How important are status and status symbols to YOU? For some marketers, this topic resonates strongly. How can they create and sustain markers of success?
Before reading below, check out these related posts:
- Understanding the Young Chinese Luxury Consumer
- Marketing High-End Sneakers
- Psychology and Pricing
- Sensitive Topic – Raising Prices
The Marketing of Status and Status Symbols
For psychological and financial reasons, many consumers eschew expensive socially-driven purchases. Yet, even a lot of those people look to purchase at least a few reasonable-priced status symbols. Why?
“Just like birds decorate their nests with things that shine, humans collect indicators of the status they’ve achieved. That’s why status is so frequently confused with wealth. Since money is universal collateral, having a lot of it will gain a person a high rank in basically any community. That’s why so many people want to appear rich (whether they actually are or not).”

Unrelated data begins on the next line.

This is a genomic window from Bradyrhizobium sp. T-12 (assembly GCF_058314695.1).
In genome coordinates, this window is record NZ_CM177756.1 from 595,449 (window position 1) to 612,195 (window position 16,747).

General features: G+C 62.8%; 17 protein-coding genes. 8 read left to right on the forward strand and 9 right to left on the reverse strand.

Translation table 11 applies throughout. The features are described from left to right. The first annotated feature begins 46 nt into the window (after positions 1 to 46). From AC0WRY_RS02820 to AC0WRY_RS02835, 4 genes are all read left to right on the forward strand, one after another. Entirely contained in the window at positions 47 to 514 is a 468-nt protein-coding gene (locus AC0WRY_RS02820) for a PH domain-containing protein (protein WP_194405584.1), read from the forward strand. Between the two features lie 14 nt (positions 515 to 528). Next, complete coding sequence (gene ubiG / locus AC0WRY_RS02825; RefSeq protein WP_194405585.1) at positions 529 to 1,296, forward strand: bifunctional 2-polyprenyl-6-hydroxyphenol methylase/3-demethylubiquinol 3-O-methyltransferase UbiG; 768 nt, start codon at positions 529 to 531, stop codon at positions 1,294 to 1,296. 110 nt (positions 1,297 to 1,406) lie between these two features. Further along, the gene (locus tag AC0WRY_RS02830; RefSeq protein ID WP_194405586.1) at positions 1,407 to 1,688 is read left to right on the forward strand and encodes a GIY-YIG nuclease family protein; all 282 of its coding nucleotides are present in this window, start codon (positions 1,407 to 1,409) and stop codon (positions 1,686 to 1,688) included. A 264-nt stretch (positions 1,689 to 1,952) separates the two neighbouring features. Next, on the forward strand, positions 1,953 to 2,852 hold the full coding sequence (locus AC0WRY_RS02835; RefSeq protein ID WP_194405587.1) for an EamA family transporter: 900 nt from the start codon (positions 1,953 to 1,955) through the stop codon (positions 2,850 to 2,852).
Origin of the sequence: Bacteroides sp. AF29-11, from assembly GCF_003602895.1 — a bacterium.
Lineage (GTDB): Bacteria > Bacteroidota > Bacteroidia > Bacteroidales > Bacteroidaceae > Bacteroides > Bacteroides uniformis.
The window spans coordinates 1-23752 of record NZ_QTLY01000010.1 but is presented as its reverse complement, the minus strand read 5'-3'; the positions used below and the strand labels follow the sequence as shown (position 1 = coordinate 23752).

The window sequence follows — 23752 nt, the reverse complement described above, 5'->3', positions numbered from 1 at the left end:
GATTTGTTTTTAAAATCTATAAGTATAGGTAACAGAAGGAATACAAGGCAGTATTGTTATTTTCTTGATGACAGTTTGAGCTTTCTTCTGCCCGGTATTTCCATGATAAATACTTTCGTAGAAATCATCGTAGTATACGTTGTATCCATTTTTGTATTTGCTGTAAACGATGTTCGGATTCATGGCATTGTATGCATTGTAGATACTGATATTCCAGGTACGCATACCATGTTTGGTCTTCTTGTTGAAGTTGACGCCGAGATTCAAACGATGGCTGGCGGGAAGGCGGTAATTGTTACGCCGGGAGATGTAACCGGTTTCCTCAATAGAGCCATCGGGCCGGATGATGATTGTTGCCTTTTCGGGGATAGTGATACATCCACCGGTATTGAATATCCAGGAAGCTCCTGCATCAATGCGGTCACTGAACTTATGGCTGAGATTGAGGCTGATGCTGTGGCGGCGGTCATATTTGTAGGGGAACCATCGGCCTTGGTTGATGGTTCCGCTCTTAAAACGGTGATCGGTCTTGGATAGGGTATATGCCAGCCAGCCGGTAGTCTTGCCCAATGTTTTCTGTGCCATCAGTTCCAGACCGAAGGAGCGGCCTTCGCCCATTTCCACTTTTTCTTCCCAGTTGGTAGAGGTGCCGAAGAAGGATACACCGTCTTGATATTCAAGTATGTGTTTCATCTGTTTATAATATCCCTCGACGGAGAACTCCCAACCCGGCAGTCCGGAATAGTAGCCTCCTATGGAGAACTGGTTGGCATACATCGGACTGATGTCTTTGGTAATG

“But money isn’t the only unit of community value. A political leader, for example, might earn status through proven hours of service and genuine connections with members of their constituency. Someone in a highly skilled industry, like a chef, might cultivate their sense of esteem by competing for and displaying prestigious culinary awards. Artists and actors can be dirt poor and still revered for their talent.”
“In each community, status is measured differently — and the symbols that are coveted by members of that community are different, too. Not only that, but those symbols are constantly changing. The more people have something, the less impressive it is, and another top symbol will arrive to take its place.”
The following Lexington Law infographic highlights “The Psychology of a Status Symbol.”